17/52 – Her & Him

A portrait of my daughter, once a week, every week, in 2015.

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Little Miss 
: Sassy Little Miss! You had so much fun making it IMPOSSIBLE for mom to take a “normal” shot of you this week. But you know what? That makes this shot perfect. Why be normal when you can be you? And you is who we love the most. <3

A portrait of my son, once a week, every week, in 2015.

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Little Man : Oh yes, oh yes… this would be the face of a Little Man, finally outside and free, after being cooped up inside way too much this week. You were pounding on the door at 6 am this morning, begging to go out. I’m so happy that out-of-doors is where you feel at your best. You feel nature’s draw, you want every piece of her. That just makes me smile. <3

 Joining Jodi for the 52 Project

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Today, I’m grateful for…

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  • kiddos that are just itching to get out the door at 7 am regardless of the weather.
  • feathery moss hard at work, covering all the brown, making spring so lush.
  • all the rain we got this week, pushing buds open, renewing our hope.
  • centennial trees, still alive and thriving, aging with grace, teaching us about time.
  • climbing, running, touching, smelling, looking, tasting, being healthy and full of vigor.
  • the past and present mixing, for man and nature coexisting, creating worlds of wonder.
  • sticks and streams, all a child really needs to have fun. (echoing my dear friend Kim on this beautiful day.)
  • quiet moments that allow you to rediscover music you love, making you love it even more.
  • my babies sleeping while I write this, my husband happily tending to his bike in the garage, our lives soft and sweet, fully blessed.

What are you grateful for?

Posted in Cultivation, Family Life, Gratitude, Nature, Outdoors, Simplicity | Tagged , , , , , , , , , , , , , | 6 Comments

Breakfast smoothies – another true sign of Spring

Breakfast and Little Miss don’t always go hand-in-hand around here. Unlike my son that eats twice as much as I do, she will peck at food like a bird. That is, until Spring comes around and the weather isn’t so frigid. See, one thing that will always go down is a good, fully loaded, breakfast smoothie!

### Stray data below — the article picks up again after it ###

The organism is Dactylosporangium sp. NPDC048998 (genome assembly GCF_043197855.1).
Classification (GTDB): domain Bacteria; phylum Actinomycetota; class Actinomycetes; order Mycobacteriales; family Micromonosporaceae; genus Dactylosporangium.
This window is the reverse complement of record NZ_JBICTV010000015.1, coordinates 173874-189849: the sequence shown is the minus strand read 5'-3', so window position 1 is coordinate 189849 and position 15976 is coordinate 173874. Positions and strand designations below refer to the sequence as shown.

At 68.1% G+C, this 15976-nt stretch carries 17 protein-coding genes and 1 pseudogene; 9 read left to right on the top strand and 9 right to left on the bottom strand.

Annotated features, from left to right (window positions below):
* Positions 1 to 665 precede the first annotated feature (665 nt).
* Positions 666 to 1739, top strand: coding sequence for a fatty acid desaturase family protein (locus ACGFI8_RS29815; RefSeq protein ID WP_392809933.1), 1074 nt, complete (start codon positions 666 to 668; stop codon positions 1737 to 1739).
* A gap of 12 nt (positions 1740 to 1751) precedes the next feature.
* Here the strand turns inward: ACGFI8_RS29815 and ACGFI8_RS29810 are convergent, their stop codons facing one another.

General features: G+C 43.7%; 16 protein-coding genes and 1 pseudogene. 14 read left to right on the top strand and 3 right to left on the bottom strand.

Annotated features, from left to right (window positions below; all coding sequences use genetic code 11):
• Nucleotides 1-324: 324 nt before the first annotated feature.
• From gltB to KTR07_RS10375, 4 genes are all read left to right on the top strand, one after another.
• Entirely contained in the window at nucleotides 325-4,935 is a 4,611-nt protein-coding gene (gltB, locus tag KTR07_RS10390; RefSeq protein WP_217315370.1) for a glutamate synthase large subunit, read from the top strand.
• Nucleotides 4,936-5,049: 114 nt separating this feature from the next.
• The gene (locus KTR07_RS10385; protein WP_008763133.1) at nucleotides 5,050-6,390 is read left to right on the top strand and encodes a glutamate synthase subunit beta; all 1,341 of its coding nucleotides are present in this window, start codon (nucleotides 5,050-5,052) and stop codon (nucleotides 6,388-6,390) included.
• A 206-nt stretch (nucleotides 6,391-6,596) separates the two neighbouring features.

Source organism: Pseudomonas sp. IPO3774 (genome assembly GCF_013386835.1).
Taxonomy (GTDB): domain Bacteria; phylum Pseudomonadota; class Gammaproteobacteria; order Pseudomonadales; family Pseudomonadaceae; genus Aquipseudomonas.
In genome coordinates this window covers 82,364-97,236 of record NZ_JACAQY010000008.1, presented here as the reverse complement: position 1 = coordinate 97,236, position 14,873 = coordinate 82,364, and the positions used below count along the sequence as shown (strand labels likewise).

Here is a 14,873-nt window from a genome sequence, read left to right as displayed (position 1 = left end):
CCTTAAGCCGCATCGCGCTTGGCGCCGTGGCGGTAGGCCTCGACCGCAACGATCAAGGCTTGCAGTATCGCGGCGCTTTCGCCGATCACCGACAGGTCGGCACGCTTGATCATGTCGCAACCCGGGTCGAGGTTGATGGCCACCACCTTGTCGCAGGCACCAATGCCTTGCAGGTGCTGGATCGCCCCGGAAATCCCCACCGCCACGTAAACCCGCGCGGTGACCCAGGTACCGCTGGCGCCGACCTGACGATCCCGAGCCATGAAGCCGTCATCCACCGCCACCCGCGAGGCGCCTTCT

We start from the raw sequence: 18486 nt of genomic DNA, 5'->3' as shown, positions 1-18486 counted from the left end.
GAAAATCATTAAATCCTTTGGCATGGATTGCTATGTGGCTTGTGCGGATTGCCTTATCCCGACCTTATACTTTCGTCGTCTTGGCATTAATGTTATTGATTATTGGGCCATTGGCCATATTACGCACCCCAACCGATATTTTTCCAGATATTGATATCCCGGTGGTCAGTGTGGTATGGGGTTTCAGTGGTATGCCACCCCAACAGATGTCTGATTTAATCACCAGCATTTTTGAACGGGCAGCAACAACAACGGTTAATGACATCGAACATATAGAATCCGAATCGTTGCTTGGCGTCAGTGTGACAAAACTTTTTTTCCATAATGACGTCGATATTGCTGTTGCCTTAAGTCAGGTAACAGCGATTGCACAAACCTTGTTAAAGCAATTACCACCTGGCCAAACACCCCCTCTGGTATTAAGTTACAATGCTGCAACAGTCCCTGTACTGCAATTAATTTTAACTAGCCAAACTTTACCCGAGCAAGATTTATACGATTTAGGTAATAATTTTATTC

“Then why not a breakfast smoothie year round?” you may ask. Well, you see, both my daughter and I have very weak kidneys so cold food in winter is not a great idea according to our TCM (Traditional Chinese Medicine) practitioner. So warm milk and cereal, pancakes and eggs make the bulk of our cold-weather mornings, but from April to October, it’s smoothies all around.

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What do I mean by fully loaded? Here is our basic recipe :

Fully loaded Breakfast Smoothie

  • 1 cup organic plant-based milk (my daughter prefers soy)
  • 1/4 cup of organic full fat plain goat milk or greek yogurt
  • 1/2 ripe banana
  • 1/2 cup frozen berries (this morning was blueberries, strawberries and cranberries)
  • 1 dose powdered vegan kids probiotics (This is what we are using right now, but we will be switching to these in a few weeks.)
  • 1 TBSP Vegan Omega/DHA oil supplement (This is what we use right now, but we will be switching to these in a few days.)
  • 1/2 tsp Raw Apple Cider Vinegar (We use this brand)
  • 1 dose of liquid multivitamin (What we use – French only site, sorry!)
  • 2 TBSP of hemp seeds
  • 1 tsp of either pure maple syrup or raw honey

You can imagine how happy I am when I see her completely slurp up all this goodness?

Since Little Man isn’t all about the smoothies yet, believe it or not, all those vitamins and supplements go into what we call his “loaded applesauce”. But I guess you can get used to anything if  started at a young enough age!

What is your health regime? Do you have a breakfast hard-head? How do you get them to eat healthy in the morning?

Posted in Family Life, Food | Tagged , , , , | 37 Comments

16/52 – Her & Him

A portrait of my daughter, once a week, every week, in 2015.

IMG_0868 (1024x683)Little Miss : We are shedding some layers this week and you have felt so free. You can run faster and longer, move your body in new exciting ways. It’s a whole new reality now : Sunscreen, eating outside, spending days with our neighbors, playing with their dogs, learning to ride your bike… Oh and the trampoline! How you have missed your trampoline. We are in for several months of extreme fun my darling. I’m so happy we get to spend this time together before you start school.

A portrait of my son, once a week, every week, in 2015.